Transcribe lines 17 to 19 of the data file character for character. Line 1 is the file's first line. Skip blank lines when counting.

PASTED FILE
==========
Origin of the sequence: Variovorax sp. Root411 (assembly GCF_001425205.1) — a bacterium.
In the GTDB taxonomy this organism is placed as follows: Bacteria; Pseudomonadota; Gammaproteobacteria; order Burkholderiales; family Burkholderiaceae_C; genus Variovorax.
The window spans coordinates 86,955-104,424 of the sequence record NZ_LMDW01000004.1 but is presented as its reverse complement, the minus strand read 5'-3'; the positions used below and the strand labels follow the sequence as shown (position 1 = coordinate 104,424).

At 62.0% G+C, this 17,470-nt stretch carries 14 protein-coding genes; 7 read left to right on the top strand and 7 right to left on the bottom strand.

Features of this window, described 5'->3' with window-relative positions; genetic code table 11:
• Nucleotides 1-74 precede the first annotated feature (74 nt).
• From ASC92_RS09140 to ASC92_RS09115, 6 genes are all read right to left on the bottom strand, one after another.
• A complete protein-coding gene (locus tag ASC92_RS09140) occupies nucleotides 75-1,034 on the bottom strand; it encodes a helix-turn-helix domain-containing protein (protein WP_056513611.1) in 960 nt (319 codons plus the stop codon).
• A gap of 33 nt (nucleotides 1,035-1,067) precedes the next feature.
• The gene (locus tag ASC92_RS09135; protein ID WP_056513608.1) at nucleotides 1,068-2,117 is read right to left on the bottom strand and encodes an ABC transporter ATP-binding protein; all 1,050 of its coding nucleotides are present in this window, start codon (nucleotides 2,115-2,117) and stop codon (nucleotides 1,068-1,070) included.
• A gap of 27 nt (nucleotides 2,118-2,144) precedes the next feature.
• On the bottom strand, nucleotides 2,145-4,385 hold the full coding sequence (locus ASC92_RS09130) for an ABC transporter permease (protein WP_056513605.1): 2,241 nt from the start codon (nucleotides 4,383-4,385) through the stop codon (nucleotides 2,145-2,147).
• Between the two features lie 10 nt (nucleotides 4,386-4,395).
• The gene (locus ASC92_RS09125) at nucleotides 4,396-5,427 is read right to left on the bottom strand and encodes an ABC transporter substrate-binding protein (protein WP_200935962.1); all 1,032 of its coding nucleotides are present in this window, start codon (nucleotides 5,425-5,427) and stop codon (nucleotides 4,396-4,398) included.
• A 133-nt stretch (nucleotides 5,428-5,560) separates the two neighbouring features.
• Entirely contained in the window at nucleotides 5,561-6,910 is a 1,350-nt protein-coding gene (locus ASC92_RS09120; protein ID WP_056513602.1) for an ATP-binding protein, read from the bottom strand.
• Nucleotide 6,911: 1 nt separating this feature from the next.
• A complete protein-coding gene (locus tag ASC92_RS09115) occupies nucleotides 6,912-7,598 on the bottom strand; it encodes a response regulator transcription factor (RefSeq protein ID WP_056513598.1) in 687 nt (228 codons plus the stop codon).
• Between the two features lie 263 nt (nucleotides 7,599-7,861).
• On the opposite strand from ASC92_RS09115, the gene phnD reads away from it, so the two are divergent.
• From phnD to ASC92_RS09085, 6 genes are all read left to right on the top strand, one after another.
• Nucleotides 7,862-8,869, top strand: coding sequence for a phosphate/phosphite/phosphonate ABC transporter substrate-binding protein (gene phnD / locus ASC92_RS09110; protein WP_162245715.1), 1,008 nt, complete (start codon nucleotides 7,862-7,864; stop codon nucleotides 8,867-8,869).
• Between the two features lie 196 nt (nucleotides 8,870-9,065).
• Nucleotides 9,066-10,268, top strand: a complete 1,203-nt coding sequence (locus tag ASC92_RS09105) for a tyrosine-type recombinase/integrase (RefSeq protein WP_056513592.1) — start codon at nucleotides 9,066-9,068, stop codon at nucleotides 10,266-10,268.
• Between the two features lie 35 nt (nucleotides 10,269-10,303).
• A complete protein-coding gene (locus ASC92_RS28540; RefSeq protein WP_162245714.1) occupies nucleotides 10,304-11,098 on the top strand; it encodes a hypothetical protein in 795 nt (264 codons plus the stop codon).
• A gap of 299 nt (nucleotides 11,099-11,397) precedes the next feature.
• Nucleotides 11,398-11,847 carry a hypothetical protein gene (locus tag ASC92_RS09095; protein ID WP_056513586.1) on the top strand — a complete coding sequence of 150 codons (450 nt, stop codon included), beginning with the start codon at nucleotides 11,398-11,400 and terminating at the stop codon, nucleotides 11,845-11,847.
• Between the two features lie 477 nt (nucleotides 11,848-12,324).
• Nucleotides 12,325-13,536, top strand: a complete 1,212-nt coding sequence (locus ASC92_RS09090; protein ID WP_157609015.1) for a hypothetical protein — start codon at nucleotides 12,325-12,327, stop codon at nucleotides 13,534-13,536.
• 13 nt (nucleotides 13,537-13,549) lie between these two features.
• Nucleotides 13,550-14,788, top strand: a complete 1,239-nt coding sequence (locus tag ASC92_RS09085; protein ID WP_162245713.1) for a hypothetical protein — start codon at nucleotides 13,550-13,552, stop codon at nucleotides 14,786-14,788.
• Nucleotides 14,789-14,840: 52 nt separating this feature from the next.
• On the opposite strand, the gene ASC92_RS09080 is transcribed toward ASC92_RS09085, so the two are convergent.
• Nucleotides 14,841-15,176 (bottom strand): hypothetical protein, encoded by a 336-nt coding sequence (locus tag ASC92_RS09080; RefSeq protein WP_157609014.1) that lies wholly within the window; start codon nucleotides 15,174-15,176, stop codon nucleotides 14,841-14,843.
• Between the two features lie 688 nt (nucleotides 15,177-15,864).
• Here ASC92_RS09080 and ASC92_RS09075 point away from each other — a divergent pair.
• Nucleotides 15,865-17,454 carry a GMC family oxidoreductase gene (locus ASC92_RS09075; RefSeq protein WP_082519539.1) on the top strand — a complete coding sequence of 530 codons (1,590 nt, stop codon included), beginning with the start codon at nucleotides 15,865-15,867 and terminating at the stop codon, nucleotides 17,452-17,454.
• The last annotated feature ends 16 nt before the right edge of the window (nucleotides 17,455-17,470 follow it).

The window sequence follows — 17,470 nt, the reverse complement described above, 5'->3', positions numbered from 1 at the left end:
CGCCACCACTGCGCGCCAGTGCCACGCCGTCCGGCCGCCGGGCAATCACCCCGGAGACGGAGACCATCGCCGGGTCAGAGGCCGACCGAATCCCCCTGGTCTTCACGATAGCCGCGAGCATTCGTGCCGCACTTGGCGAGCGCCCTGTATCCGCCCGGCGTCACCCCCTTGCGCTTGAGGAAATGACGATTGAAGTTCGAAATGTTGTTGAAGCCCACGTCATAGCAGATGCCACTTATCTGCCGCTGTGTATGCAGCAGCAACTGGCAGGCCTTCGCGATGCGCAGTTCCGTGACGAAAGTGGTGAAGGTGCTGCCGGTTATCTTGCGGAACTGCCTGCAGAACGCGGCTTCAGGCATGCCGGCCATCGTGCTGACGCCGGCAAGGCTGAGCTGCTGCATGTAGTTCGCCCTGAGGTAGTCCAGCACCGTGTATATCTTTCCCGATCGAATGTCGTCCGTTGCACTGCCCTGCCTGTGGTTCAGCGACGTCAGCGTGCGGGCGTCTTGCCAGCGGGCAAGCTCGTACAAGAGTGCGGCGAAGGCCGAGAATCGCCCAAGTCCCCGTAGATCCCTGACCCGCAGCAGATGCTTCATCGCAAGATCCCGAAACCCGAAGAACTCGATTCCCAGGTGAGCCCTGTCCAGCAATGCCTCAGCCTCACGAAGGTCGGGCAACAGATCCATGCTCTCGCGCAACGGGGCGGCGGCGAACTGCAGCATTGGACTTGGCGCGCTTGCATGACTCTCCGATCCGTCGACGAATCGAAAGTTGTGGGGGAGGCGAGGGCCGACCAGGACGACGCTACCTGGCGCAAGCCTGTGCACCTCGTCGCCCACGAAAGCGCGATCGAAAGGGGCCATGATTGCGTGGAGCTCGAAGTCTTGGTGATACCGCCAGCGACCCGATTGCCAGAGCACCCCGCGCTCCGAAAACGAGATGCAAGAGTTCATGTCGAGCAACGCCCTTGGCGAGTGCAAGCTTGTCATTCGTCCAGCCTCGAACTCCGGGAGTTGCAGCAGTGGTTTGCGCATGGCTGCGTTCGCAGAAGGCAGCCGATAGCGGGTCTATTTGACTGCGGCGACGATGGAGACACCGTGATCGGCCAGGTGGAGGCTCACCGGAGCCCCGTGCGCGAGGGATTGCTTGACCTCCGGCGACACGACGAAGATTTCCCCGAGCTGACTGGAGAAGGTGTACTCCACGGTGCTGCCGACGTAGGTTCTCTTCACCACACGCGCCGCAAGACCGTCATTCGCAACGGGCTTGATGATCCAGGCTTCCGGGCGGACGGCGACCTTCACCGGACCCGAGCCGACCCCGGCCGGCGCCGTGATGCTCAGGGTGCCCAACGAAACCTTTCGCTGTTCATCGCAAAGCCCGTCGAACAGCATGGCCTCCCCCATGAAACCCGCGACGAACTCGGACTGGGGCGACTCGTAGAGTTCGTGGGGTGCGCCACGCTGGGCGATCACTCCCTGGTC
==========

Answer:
• Nucleotide 6,911: 1 nt separating this feature from the next.
• A complete protein-coding gene (locus tag ASC92_RS09115) occupies nucleotides 6,912-7,598 on the bottom strand; it encodes a response regulator transcription factor (RefSeq protein ID WP_056513598.1) in 687 nt (228 codons plus the stop codon).
• Between the two features lie 263 nt (nucleotides 7,599-7,861).